I've always felt like a bad horror fan because I'd never read this modern horror classic. So when I found Ghost Story on the "Free Books" shelves at my accountant's (who also owns Oklahoma's biggest used book store) on the day we got our taxes done, I new I'd run out of excuses. Even so, after bringing it home it sat on my bookshelf collecting dust while I read other things. Until early last week, when I finally picked it up and started reading. And I'm glad I did.
After the sudden death of one of their members, the monthly meetings of The Chowder Society took a morbid turn as each member took turns answering the question, "What's the worst thing that ever happened to me?" At first, the four elderly survivors blame their spooky stories for their nightmares, but when the line between dreams and real life seem to be getting blurred, they call in the nephew of their deceased member, horror novelist Don Wanderley, whose brother also died under mysterious circumstances, hoping he can help them get to the bottom of what's happening. And that's about all I can say about the plot without getting into spoilers.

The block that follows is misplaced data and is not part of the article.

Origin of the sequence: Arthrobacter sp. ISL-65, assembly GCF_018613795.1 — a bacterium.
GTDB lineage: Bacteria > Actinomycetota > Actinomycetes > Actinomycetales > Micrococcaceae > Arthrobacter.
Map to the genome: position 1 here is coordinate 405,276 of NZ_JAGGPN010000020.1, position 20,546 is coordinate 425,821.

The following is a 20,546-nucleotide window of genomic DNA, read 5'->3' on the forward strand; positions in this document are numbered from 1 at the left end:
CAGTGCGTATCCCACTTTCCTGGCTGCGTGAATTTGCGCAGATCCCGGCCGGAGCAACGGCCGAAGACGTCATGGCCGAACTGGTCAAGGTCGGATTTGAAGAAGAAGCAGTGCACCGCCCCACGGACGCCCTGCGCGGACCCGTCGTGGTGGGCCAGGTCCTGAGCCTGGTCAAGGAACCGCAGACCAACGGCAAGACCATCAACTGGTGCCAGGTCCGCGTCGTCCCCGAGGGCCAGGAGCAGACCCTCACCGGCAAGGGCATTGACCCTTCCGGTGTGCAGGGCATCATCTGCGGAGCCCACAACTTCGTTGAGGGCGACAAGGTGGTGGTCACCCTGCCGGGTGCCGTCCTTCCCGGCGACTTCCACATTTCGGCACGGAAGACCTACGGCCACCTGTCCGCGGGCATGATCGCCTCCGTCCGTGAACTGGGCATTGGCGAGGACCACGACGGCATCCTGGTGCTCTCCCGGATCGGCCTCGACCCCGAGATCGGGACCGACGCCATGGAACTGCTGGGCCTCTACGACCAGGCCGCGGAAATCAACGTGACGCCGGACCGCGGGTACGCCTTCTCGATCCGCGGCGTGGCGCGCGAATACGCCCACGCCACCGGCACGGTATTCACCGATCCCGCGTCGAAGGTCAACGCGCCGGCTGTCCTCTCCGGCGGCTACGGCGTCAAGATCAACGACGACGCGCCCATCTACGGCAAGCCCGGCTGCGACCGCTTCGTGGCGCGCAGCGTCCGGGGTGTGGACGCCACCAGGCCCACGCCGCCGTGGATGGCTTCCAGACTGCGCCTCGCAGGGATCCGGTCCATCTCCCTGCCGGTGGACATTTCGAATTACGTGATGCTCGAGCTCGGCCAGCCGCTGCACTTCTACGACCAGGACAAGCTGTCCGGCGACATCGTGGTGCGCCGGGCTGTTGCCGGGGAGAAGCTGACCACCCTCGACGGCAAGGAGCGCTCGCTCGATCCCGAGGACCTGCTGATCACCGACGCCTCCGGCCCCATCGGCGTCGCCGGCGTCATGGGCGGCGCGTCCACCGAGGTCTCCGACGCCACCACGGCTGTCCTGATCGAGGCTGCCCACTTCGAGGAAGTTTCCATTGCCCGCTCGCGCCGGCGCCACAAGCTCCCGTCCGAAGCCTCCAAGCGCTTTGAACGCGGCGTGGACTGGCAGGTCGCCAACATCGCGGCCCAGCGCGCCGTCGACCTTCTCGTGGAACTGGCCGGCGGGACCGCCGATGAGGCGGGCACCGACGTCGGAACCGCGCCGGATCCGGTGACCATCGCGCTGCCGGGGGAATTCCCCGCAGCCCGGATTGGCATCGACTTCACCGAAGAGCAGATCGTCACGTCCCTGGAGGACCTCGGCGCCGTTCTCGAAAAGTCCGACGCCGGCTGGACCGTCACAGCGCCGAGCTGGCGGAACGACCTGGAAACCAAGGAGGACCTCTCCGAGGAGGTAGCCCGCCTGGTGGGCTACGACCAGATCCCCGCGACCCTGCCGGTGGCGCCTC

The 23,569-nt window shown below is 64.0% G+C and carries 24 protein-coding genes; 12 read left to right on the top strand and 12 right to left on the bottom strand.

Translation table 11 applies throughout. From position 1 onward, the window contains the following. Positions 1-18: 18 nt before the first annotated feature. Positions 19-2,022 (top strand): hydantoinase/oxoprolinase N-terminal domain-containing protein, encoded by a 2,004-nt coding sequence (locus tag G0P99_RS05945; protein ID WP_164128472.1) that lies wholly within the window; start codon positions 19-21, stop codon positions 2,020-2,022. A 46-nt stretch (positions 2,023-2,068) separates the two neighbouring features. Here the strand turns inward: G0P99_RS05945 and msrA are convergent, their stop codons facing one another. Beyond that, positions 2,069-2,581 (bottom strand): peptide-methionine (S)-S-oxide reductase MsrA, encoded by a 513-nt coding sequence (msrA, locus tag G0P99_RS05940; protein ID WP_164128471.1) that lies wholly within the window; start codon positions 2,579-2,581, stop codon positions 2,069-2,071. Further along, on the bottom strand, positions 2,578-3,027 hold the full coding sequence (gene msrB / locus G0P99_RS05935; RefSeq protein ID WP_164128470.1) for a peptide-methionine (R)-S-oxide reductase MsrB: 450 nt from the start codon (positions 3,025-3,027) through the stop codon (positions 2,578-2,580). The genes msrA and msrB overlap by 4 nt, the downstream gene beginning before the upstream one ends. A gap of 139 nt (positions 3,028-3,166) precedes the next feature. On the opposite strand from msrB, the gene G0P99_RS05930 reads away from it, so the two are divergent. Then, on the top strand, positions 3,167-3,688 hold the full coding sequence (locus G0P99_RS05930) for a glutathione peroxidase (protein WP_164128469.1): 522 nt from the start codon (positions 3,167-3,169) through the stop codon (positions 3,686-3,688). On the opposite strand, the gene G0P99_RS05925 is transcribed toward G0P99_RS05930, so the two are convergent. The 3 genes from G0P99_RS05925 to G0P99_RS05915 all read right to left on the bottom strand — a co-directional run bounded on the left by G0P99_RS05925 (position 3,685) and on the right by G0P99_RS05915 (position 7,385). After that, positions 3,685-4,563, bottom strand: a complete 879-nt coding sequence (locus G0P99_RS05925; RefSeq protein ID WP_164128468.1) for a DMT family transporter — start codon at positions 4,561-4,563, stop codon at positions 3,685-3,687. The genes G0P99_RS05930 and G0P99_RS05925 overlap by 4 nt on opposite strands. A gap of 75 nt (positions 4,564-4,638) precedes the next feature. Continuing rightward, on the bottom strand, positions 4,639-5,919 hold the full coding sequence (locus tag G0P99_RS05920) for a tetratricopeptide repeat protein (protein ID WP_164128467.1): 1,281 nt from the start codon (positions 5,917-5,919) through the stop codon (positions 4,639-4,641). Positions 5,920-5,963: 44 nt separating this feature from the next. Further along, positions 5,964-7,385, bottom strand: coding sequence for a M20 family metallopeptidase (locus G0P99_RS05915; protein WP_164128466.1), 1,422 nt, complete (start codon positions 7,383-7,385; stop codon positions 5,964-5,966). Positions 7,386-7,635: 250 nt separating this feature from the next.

My first impression of this book is that it's extremely well-written, but not very scary to desensitized contemporary readers. But then about half-way through, the story started to work its way into my nightmares, and I found I was as reluctant to read it before bedtime as I was to put it down. Part of the plot is a little predictable, but that's more the fault of the fact that it was written in 1979 and that particular formula has been done to death since then. Even so, it was an engaging and sufficiently creepy read, and did I mention extremely well-written? Because today's would-be authors would do well to take notes on Peter Straub's use of language and imagery, and his masterful way with voice and dialogue. I know I did.